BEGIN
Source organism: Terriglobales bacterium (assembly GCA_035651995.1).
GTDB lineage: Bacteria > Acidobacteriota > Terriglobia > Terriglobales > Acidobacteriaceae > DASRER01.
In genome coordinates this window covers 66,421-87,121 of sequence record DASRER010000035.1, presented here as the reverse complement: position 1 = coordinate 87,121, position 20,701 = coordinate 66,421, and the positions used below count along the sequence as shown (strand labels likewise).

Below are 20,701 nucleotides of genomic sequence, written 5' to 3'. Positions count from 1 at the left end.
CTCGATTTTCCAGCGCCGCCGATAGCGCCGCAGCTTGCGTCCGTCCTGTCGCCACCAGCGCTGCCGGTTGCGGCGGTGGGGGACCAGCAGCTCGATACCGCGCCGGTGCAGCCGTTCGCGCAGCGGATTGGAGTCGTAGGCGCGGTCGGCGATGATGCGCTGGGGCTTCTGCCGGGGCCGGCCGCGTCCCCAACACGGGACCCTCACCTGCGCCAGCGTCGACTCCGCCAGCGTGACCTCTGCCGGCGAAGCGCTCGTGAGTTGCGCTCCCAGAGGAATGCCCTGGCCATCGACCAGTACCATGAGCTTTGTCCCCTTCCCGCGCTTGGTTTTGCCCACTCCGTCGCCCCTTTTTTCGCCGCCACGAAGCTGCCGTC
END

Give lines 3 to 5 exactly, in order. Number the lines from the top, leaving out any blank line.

In genome coordinates this window covers 66,421-87,121 of sequence record DASRER010000035.1, presented here as the reverse complement: position 1 = coordinate 87,121, position 20,701 = coordinate 66,421, and the positions used below count along the sequence as shown (strand labels likewise).

Below are 20,701 nucleotides of genomic sequence, written 5' to 3'. Positions count from 1 at the left end.
CTCGATTTTCCAGCGCCGCCGATAGCGCCGCAGCTTGCGTCCGTCCTGTCGCCACCAGCGCTGCCGGTTGCGGCGGTGGGGGACCAGCAGCTCGATACCGCGCCGGTGCAGCCGTTCGCGCAGCGGATTGGAGTCGTAGGCGCGGTCGGCGATGATGCGCTGGGGCTTCTGCCGGGGCCGGCCGCGTCCCCAACACGGGACCCTCACCTGCGCCAGCGTCGACTCCGCCAGCGTGACCTCTGCCGGCGAAGCGCTCGTGAGTTGCGCTCCCAGAGGAATGCCCTGGCCATCGACCAGTACCATGAGCTTTGTCCCCTTCCCGCGCTTGGTTTTGCCCACTCCGTCGCCCCTTTTTTCGCCGCCACGAAGCTGCCGTC